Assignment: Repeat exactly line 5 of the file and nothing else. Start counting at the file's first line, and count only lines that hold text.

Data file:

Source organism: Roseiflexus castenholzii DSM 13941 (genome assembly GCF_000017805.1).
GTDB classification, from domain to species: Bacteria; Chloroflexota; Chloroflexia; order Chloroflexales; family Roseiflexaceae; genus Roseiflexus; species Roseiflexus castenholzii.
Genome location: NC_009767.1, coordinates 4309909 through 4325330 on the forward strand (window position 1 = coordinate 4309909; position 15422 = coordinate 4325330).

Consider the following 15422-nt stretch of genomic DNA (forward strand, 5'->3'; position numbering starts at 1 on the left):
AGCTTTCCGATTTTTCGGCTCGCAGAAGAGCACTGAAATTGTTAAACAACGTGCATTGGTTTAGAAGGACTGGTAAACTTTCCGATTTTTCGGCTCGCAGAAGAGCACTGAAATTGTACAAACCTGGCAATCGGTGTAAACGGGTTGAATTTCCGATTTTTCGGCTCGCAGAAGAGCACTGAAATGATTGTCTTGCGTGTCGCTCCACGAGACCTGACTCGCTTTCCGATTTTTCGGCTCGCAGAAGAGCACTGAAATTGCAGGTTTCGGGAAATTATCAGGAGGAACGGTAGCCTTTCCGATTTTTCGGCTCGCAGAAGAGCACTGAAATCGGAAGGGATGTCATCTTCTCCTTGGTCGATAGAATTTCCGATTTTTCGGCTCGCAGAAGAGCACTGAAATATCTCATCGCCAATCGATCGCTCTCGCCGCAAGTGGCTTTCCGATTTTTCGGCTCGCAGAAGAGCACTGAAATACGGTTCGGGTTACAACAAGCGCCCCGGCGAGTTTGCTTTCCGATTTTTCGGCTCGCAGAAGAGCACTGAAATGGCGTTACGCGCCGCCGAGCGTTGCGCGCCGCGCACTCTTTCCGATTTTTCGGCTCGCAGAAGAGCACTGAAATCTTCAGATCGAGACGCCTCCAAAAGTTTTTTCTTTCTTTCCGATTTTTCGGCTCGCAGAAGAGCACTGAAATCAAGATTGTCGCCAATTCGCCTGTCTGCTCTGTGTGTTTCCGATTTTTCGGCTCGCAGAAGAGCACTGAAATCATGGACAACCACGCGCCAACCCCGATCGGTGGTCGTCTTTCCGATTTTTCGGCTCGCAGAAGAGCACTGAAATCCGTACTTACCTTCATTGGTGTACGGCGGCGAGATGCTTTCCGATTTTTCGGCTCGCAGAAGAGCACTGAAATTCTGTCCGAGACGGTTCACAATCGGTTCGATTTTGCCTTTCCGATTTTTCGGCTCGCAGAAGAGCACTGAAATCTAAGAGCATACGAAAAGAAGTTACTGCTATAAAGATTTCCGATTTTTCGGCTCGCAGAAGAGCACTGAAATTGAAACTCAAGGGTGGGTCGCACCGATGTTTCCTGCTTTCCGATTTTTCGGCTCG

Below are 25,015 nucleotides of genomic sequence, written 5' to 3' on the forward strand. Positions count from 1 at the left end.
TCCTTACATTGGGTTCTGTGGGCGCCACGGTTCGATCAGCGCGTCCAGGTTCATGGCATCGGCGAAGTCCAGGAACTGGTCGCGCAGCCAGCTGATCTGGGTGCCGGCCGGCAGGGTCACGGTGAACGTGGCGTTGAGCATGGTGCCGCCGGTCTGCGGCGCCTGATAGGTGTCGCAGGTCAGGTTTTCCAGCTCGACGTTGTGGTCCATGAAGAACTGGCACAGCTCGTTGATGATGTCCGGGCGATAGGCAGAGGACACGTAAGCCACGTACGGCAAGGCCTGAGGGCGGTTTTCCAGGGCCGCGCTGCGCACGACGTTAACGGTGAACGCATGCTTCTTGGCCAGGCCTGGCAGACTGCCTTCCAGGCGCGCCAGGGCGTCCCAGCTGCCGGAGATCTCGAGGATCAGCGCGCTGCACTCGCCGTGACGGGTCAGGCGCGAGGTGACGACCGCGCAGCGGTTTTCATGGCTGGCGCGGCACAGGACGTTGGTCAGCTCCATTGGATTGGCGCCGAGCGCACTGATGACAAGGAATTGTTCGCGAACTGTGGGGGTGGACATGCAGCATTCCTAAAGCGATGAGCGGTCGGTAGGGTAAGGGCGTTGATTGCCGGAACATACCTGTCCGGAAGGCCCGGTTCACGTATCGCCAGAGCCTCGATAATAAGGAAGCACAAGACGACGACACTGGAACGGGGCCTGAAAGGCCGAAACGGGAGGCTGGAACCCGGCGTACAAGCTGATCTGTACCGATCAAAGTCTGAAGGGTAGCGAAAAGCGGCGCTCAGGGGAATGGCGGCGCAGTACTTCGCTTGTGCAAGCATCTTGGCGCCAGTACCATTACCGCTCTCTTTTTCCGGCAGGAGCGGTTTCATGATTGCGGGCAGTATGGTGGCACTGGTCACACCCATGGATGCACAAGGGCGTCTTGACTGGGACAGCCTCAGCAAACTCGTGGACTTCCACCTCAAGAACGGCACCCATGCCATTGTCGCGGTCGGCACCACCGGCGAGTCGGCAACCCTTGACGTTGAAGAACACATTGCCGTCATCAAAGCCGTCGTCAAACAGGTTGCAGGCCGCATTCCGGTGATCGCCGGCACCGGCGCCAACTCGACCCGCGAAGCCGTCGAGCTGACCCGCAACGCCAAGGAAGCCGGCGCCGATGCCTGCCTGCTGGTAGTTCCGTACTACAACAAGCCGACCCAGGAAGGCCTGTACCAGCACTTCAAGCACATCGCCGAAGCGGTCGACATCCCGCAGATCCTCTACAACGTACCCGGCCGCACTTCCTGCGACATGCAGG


AGCTTTCCGATTTTTCGGCTCGCAGAAGAGCACTGAAATTGTTAAACAACGTGCATTGGTTTAGAAGGACTGGTAAACTTTCCGATTTTTCGGCTCGCAGAAGAGCACTGAAATTGTACAAACCTGGCAATCGGTGTAAACGGGTTGAATTTCCGATTTTTCGGCTCGCAGAAGAGCACTGAAATGATTGTCTTGCGTGTCGCTCCACGAGACCTGACTCGCTTTCCGATTTTTCGGCTCGCAGAAGAGCACTGAAATTGCAGGTTTCGGGAAATTATCAGGAGGAACGGTAGCCTTTCCGATTTTTCGGCTCGCAGAAGAGCACTGAAATCGGAAGGGATGTCATCTTCTCCTTGGTCGATAGAATTTCCGATTTTTCGGCTCGCAGAAGAGCACTGAAATATCTCATCGCCAATCGATCGCTCTCGCCGCAAGTGGCTTTCCGATTTTTCGGCTCGCAGAAGAGCACTGAAATACGGTTCGGGTTACAACAAGCGCCCCGGCGAGTTTGCTTTCCGATTTTTCGGCTCGCAGAAGAGCACTGAAATGGCGTTACGCGCCGCCGAGCGTTGCGCGCCGCGCACTCTTTCCGATTTTTCGGCTCGCAGAAGAGCACTGAAATCTTCAGATCGAGACGCCTCCAAAAGTTTTTTCTTTCTTTCCGATTTTTCGGCTCGCAGAAGAGCACTGAAATCAAGATTGTCGCCAATTCGCCTGTCTGCTCTGTGTGTTTCCGATTTTTCGGCTCGCAGAAGAGCACTGAAATCATGGACAACCACGCGCCAACCCCGATCGGTGGTCGTCTTTCCGATTTTTCGGCTCGCAGAAGAGCACTGAAATCCGTACTTACCTTCATTGGTGTACGGCGGCGAGATGCTTTCCGATTTTTCGGCTCGCAGAAGAGCACTGAAATTCTGTCCGAGACGGTTCACAATCGGTTCGATTTTGCCTTTCCGATTTTTCGGCTCGCAGAAGAGCACTGAAATCTAAGAGCATACGAAAAGAAGTTACTGCTATAAAGATTTCCGATTTTTCGGCTCGCAGAAGAGCACTGAAATTGAAACTCAAGGGTGGGTCGCACCGATGTTTCCTGCTTTCCGATTTTTCGGCTCG